Although more acceptable today than in recent decades, job hopping can still be a point of concern of hiring managers skimming your resume. It can make you stand out for all the wrong reasons, particularly here in Japan.
However, it is not inherently a disadvantage. With the right framing, a profile with many different professional experiences can be a strong application.
It’s all about how you frame it
Regardless of the reasons why you’ve taken short-term roles, you’ve got a breadth of experience that many other applications won’t, and that can be a very advantageous thing.
In order to set the tone for this narrative, a strong professional objective statement at the beginning of your resume can help tie all your experiences together. You may have a certain number of years experience in a particular industry, and that’s good to emphasise; how you obtained them doesn’t need to be the focus. Including a short sentence indicating your desire for a long-term position can also help to reassure recruiters.
Is there something that these roles have in common? Perhaps you were freelancing or acting as a consultant. Perhaps they were all roles that were in one specific field - marketing, hospitality, or tourism. If so, group them together in order to present a more cohesive narrative of your work history.
You don’t need to include everything
Your resume should be customised for each application. If you’ve had jobs that aren’t relevant, you don’t need to list it.
Similarly, if you’re worried about how it will look if you’ve had different roles within a single year, you don’t need to include the months unless it’s been otherwise indicated.
But you should include your skills and achievements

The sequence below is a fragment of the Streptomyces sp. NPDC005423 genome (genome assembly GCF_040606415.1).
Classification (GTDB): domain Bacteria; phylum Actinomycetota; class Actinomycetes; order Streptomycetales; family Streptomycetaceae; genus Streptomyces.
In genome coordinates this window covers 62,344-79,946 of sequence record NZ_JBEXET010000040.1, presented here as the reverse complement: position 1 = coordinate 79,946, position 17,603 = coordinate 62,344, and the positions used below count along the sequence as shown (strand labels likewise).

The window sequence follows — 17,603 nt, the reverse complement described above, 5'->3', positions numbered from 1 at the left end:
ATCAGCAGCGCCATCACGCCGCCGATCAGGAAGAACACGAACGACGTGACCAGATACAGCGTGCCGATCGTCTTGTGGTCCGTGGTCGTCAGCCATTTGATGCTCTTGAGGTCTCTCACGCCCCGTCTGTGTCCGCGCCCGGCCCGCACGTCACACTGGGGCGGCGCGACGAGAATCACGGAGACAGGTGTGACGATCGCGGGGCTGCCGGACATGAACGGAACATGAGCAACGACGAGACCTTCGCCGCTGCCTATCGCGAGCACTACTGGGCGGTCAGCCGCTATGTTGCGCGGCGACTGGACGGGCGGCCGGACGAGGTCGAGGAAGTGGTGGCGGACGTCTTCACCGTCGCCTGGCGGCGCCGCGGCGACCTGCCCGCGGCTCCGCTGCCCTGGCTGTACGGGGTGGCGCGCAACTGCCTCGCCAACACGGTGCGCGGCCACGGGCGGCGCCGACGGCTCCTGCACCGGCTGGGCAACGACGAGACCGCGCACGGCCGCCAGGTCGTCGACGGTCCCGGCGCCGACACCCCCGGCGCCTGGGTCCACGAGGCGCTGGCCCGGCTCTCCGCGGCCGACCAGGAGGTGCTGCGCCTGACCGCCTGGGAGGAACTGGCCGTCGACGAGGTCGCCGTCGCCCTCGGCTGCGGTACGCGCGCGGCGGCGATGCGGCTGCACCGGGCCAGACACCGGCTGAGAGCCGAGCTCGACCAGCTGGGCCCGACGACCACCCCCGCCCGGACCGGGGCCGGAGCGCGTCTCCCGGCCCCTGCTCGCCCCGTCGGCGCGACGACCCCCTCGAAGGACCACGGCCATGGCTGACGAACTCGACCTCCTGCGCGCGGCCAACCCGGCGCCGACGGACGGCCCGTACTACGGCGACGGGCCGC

Instead of focusing on your short term tenures, you should emphasise the skills you’ve learned and the achievements you’ve worked for while on the job. This can be done in a number of different ways.
In a chronological format resume, listing each position with a short paragraph or a few bullet points outlining your results is a good way to downplay the time you were in the position, though sometimes a short stint can make your achievements even more impressive.
But you can also use a different format resume that will downplay the roles you’ve had in order to favour the skills you’ve picked up. The functional or skill-based resume might be a better way to frame your work history.
In this format, a section titled ‘Qualifications Summary’ is used to outline 3-4 examples of relevant work experience or personal achievements, followed by a longer ‘Skills’ section that outlines several key skills you’ve learned and examples of how you’ve demonstrated them in the past. And while work history isn’t entirely left out, in this format, it is acceptable to leave out the dates you were employed in each role.
While job hopping may be of concern to recruiters, it certainly doesn’t need to be disadvantageous to your application. By framing it in a positive light, only including relevant details, and emphasising your skills over the time in which you worked in particular roles, this seeming weakness could actually be what makes you stand out from the competition.